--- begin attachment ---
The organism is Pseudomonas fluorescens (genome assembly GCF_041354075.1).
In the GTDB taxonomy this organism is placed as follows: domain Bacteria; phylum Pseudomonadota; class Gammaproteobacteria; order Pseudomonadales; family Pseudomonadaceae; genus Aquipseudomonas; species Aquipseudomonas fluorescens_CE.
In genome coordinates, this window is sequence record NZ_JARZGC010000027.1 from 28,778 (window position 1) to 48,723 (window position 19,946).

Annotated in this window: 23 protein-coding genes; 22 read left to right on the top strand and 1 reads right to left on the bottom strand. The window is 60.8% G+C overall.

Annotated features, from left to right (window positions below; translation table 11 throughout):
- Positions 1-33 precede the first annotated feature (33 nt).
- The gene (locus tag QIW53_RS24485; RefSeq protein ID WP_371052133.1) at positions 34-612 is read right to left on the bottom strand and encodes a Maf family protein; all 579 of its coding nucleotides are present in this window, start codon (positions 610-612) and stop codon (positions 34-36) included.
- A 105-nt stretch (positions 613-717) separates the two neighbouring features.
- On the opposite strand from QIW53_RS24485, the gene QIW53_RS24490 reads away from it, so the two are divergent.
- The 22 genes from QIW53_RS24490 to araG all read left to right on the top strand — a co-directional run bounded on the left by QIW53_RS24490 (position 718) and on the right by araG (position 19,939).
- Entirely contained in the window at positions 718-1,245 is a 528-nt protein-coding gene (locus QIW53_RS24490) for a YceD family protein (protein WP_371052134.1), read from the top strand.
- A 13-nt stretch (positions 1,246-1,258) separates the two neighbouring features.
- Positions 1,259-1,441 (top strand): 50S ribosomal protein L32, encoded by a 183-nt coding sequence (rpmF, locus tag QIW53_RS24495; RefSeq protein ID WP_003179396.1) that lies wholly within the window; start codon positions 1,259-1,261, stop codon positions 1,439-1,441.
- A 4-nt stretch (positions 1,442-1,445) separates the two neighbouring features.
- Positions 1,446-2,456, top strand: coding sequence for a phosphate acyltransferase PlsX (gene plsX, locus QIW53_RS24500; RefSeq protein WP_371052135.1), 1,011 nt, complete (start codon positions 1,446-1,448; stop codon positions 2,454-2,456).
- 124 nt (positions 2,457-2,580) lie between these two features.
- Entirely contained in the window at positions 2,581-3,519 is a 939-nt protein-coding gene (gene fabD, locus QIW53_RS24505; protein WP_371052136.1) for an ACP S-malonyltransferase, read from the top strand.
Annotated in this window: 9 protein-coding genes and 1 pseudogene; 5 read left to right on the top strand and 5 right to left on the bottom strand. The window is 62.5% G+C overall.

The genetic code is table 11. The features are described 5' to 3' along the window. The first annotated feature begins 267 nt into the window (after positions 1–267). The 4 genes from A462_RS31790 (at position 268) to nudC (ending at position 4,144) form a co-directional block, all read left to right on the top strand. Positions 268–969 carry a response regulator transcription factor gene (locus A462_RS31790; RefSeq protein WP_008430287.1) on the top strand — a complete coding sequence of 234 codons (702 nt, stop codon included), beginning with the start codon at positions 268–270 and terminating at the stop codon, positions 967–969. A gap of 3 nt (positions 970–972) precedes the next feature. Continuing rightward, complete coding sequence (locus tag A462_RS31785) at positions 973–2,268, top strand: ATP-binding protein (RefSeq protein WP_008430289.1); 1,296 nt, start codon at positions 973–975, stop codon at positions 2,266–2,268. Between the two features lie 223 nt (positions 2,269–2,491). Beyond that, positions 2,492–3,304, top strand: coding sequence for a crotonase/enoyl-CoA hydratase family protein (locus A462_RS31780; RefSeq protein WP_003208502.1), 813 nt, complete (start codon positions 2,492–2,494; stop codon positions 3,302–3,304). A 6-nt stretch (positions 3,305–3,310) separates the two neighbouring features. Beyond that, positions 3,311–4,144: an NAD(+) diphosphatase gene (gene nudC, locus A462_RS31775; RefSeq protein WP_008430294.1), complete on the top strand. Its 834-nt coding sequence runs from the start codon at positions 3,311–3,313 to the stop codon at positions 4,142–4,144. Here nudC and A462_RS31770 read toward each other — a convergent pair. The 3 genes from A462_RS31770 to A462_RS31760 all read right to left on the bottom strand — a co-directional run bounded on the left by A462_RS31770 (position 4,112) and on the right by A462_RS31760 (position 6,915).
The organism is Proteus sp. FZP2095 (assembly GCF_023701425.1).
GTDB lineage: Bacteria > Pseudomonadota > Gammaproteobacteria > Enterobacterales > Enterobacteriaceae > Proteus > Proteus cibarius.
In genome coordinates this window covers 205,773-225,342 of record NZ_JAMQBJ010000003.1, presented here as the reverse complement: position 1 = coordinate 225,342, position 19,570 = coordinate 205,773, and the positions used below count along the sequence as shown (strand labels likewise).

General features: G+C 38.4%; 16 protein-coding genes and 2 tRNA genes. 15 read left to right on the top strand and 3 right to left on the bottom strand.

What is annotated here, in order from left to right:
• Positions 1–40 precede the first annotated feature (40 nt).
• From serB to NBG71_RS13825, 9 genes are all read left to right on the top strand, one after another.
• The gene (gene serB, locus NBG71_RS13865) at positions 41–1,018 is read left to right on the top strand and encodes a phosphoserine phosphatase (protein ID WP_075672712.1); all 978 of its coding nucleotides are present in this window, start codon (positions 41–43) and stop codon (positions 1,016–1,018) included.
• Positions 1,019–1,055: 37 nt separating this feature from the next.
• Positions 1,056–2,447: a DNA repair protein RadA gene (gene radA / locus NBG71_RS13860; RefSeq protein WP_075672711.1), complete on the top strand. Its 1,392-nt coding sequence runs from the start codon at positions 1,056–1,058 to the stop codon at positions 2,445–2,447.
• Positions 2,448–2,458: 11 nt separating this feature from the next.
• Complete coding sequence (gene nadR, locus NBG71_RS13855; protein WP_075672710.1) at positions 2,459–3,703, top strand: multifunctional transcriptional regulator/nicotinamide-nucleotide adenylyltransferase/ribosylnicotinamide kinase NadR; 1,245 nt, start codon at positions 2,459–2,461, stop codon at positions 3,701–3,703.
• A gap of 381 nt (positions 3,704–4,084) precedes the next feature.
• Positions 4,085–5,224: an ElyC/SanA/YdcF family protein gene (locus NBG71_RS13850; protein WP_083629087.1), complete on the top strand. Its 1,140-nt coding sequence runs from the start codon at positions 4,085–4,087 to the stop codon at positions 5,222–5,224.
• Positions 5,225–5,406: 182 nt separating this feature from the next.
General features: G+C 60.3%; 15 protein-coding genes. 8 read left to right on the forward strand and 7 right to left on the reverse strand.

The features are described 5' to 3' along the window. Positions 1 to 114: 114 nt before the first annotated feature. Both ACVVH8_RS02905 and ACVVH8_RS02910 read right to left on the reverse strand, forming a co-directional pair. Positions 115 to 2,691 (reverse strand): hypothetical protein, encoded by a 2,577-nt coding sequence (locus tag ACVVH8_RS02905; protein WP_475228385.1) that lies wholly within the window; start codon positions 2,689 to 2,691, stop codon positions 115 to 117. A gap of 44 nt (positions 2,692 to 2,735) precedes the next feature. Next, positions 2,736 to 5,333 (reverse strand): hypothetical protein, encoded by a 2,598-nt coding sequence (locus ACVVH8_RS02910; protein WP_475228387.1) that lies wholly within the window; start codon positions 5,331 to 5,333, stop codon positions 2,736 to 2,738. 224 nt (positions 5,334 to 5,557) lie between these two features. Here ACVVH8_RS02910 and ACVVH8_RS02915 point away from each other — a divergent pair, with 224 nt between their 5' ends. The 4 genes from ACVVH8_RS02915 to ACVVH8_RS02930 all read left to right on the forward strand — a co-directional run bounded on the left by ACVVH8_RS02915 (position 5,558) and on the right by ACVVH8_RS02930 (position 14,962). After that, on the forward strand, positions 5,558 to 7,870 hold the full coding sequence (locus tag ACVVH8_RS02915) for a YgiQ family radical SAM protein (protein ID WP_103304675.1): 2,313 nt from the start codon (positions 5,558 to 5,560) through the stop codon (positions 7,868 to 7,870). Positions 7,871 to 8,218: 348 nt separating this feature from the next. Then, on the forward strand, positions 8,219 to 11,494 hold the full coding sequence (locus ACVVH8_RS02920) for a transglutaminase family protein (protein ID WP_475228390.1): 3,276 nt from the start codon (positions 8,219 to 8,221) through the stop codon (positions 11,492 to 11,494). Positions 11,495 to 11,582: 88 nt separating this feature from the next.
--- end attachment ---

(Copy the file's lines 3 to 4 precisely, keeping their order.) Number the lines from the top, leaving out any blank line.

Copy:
In genome coordinates, this window is sequence record NZ_JARZGC010000027.1 from 28,778 (window position 1) to 48,723 (window position 19,946).

Annotated in this window: 23 protein-coding genes; 22 read left to right on the top strand and 1 reads right to left on the bottom strand. The window is 60.8% G+C overall.